The first overview of the rich legacy of Estonian holiday and summer cottage architecture, focusing on the most widespread building types that helped make holidays available to a large share of the population in the Soviet period: holiday complexes for state companies, hunting and fishing cabins, tent camping sites and individual summer cottages. Mart Kalm makes an introduction to the holiday architecture before the WWII, Epp Lankots writes about the various forms of state companies’ holiday complexes and Triin Ojari focuses on the significant examples of the individual summer cottages. Article by Tiina Tammet examines the holiday landscapes and garden architecture in the Soviet period. The volume also explores the meaning of leisure time and holidays in the late Soviet society – how the boundaries between public and personal space, adherence to rules and self-determination, austerity and material well-being were closely interwoven.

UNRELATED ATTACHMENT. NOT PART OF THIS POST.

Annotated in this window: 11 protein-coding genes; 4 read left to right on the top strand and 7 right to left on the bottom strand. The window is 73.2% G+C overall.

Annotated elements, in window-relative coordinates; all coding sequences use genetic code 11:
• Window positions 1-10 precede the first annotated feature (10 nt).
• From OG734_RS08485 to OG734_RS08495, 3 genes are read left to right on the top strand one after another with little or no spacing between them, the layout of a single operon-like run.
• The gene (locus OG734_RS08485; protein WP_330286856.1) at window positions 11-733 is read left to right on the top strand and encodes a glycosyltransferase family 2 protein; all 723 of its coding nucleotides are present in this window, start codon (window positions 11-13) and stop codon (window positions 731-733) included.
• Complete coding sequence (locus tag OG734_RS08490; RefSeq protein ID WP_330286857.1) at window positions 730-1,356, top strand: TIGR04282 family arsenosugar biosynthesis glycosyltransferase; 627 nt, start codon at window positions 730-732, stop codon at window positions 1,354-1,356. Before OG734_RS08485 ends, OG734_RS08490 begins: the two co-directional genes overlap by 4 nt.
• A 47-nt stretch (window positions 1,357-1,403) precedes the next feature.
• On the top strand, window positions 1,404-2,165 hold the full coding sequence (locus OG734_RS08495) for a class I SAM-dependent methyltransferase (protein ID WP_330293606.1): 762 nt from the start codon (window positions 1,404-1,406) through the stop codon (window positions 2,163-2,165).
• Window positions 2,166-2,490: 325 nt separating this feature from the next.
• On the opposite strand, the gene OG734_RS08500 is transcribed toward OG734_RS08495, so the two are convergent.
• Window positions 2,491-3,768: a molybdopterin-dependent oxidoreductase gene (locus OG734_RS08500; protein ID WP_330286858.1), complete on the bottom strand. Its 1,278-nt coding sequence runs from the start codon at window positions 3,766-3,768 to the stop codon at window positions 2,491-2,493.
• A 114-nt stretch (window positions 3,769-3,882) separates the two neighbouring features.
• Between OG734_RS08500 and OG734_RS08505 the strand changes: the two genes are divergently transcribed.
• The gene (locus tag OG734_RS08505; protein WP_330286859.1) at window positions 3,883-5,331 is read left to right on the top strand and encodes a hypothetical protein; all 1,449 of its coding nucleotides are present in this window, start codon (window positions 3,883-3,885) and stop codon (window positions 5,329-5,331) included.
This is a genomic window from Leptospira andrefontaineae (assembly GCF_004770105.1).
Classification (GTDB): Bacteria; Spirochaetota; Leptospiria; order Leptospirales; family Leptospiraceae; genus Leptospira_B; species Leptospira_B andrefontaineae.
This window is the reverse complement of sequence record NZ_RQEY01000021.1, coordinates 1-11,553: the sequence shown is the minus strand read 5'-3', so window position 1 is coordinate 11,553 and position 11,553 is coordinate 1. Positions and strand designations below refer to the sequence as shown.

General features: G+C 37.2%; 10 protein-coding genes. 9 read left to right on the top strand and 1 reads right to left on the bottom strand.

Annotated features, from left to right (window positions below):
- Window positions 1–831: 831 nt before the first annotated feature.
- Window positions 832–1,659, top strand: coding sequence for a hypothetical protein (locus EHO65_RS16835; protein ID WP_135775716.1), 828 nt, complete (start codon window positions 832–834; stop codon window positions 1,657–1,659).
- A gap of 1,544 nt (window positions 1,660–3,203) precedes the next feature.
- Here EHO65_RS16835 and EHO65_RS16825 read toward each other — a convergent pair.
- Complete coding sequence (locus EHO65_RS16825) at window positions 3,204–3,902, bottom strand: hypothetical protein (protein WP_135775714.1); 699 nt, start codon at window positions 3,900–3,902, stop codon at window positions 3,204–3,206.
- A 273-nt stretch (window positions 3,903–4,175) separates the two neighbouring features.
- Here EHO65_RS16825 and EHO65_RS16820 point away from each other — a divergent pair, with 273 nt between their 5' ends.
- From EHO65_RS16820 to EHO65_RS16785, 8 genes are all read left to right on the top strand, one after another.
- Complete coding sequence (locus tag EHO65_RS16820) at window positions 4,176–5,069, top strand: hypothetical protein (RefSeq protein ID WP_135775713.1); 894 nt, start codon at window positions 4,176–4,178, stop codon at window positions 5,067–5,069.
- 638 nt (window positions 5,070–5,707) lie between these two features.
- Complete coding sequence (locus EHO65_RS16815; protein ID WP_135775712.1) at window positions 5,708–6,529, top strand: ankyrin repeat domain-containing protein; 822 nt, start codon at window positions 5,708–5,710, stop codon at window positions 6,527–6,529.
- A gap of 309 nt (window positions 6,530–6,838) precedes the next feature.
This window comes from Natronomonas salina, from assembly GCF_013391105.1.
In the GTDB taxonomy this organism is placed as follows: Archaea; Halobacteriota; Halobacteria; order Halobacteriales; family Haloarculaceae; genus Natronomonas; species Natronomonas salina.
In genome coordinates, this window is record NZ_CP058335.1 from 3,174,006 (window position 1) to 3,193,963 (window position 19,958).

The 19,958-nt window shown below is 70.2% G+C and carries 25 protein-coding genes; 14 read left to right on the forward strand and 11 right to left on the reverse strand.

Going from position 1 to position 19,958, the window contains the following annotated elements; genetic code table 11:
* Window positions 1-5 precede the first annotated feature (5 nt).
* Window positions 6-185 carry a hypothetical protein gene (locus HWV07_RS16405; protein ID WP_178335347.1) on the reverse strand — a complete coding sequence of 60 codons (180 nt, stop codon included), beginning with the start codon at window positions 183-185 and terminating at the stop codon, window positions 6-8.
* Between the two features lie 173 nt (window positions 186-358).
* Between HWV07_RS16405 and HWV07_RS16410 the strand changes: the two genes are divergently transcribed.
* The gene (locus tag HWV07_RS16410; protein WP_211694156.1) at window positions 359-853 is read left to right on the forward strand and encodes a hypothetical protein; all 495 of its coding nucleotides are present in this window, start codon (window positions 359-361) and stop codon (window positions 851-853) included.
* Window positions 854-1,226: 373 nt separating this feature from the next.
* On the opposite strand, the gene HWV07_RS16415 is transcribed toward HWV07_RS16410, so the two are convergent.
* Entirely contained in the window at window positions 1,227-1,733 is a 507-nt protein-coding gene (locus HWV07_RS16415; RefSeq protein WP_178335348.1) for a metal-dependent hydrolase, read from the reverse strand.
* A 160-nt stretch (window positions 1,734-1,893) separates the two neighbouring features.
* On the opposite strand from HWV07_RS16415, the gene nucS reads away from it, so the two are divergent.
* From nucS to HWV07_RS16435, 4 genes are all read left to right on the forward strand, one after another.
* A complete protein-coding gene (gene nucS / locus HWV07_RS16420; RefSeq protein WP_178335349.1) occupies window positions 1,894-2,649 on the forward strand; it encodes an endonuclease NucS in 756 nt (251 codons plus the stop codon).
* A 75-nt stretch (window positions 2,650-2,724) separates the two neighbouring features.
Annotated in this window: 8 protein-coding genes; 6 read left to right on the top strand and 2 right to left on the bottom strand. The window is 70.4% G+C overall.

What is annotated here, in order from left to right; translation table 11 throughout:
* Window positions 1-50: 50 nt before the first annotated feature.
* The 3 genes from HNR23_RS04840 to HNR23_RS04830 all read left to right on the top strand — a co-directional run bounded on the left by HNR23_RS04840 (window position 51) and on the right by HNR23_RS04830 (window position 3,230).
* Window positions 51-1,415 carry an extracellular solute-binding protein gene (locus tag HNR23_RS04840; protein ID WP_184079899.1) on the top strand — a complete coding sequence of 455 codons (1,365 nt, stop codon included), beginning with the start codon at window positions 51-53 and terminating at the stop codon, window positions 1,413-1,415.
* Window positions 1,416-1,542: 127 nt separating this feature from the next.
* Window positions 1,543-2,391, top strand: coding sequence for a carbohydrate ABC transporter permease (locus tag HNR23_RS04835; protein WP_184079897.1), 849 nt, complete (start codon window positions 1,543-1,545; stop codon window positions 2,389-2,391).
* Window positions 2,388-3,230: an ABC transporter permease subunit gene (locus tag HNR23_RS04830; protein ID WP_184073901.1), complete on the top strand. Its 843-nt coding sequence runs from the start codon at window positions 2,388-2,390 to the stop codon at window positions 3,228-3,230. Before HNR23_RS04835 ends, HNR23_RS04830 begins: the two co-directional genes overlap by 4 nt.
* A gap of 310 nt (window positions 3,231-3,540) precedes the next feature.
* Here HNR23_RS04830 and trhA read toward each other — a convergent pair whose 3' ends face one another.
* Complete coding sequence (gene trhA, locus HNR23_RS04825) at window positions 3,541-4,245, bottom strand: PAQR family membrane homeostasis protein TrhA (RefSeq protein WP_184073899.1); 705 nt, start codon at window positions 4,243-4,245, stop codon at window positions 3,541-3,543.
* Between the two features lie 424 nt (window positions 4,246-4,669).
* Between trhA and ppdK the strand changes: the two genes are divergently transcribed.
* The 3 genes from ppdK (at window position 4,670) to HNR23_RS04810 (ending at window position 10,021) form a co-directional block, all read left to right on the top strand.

Hardcover, 191 pages.